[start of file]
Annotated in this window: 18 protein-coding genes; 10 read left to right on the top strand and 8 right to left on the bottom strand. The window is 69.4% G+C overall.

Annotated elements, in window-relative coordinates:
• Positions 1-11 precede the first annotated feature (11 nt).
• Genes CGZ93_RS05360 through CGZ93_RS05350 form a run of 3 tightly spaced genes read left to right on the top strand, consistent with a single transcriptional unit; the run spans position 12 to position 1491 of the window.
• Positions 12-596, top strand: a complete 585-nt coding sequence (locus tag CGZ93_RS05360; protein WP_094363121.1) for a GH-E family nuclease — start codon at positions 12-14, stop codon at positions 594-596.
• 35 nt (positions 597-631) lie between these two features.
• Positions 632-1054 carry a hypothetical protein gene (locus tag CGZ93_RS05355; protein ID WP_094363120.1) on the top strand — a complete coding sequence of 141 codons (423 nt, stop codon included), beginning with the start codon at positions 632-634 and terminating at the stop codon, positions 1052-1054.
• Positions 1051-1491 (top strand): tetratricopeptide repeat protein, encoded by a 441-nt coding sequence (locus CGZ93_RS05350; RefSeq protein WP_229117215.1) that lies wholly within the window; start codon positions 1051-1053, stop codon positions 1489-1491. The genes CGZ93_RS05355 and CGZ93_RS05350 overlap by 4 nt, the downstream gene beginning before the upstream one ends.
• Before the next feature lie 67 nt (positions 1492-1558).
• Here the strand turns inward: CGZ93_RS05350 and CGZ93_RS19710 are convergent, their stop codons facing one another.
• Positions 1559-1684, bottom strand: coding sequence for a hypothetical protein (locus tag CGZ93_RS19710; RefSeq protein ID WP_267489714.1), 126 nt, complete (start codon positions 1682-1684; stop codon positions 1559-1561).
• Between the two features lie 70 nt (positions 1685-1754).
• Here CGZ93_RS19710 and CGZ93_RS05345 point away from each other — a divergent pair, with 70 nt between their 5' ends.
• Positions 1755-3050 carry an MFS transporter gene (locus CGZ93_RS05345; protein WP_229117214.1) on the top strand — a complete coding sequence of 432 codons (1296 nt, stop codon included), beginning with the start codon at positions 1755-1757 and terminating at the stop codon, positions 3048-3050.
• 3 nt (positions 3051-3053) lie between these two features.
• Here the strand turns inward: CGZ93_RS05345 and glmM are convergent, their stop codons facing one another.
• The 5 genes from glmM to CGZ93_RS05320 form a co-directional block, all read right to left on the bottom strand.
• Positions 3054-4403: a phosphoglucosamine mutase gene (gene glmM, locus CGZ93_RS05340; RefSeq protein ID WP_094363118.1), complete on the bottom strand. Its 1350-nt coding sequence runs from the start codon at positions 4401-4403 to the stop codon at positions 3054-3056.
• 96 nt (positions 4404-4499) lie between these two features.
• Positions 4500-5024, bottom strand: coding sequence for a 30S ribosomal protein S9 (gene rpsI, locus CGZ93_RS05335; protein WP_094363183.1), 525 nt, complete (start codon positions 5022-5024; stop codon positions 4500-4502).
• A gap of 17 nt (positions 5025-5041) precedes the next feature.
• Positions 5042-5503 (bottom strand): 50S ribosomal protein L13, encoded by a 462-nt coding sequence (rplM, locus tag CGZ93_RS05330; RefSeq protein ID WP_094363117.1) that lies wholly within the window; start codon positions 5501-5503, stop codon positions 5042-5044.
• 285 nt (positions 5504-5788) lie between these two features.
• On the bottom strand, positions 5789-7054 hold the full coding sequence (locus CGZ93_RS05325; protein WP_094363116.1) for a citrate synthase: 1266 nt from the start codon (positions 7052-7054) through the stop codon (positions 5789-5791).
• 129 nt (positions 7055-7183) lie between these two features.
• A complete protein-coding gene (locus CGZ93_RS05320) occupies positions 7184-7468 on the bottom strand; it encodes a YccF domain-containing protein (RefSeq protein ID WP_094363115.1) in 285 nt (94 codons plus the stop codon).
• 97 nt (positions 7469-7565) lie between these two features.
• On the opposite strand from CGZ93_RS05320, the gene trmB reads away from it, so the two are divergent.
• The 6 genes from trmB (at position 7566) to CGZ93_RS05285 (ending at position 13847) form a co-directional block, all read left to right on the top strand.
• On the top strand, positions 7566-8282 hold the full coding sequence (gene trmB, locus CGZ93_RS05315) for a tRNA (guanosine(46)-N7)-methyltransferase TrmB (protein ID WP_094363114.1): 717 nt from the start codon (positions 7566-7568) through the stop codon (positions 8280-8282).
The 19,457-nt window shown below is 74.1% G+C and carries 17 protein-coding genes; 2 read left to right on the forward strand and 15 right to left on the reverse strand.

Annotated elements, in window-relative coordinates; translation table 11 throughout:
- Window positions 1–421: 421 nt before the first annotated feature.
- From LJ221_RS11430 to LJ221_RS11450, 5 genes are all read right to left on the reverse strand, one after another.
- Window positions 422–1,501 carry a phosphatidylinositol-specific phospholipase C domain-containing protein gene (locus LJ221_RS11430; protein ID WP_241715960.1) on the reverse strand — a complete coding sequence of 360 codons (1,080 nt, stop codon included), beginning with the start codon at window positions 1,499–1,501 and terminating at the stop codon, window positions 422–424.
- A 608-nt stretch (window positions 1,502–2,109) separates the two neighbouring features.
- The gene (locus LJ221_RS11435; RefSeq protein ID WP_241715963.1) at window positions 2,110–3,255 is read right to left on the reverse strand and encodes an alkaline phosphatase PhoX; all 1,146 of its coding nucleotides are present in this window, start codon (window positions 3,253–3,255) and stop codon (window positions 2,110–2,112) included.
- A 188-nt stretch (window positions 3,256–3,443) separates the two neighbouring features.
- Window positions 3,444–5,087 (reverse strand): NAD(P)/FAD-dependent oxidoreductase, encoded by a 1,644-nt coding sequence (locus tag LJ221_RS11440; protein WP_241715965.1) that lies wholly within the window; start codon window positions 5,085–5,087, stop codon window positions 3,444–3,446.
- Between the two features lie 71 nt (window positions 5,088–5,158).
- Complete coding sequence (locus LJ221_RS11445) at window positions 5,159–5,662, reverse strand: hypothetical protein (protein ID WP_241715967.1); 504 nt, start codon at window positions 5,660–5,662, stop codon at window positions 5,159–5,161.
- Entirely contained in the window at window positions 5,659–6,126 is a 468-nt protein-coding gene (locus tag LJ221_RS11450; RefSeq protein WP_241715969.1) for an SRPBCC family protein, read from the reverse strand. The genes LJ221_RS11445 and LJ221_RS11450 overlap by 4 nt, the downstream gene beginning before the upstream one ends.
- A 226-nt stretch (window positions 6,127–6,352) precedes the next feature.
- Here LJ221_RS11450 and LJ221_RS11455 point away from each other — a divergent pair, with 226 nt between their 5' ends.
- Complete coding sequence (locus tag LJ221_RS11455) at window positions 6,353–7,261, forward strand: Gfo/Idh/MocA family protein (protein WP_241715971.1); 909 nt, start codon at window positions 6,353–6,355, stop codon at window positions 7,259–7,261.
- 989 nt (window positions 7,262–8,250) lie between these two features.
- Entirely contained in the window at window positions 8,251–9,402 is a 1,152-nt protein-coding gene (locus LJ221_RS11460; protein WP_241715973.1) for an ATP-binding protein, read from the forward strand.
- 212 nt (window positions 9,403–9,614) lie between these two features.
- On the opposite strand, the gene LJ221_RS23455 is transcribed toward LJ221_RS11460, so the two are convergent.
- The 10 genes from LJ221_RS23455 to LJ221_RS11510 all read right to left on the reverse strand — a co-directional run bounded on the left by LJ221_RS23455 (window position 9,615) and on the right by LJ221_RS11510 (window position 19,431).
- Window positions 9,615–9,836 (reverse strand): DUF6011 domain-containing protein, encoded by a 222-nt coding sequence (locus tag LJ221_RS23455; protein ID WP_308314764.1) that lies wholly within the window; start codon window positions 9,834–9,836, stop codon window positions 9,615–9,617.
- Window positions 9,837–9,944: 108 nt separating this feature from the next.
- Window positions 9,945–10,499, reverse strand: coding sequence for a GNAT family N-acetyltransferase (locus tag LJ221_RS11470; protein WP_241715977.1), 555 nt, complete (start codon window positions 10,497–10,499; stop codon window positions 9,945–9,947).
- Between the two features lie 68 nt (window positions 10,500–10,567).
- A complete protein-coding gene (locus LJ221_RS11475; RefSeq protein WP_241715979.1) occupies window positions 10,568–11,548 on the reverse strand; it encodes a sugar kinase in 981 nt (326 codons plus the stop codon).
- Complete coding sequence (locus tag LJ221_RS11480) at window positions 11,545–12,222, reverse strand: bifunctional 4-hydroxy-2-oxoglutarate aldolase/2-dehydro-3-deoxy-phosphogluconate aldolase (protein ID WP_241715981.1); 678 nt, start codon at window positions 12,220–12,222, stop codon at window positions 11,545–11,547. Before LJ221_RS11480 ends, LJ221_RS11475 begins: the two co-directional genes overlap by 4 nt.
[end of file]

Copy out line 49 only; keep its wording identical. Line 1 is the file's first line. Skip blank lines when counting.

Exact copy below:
- On the opposite strand, the gene LJ221_RS23455 is transcribed toward LJ221_RS11460, so the two are convergent.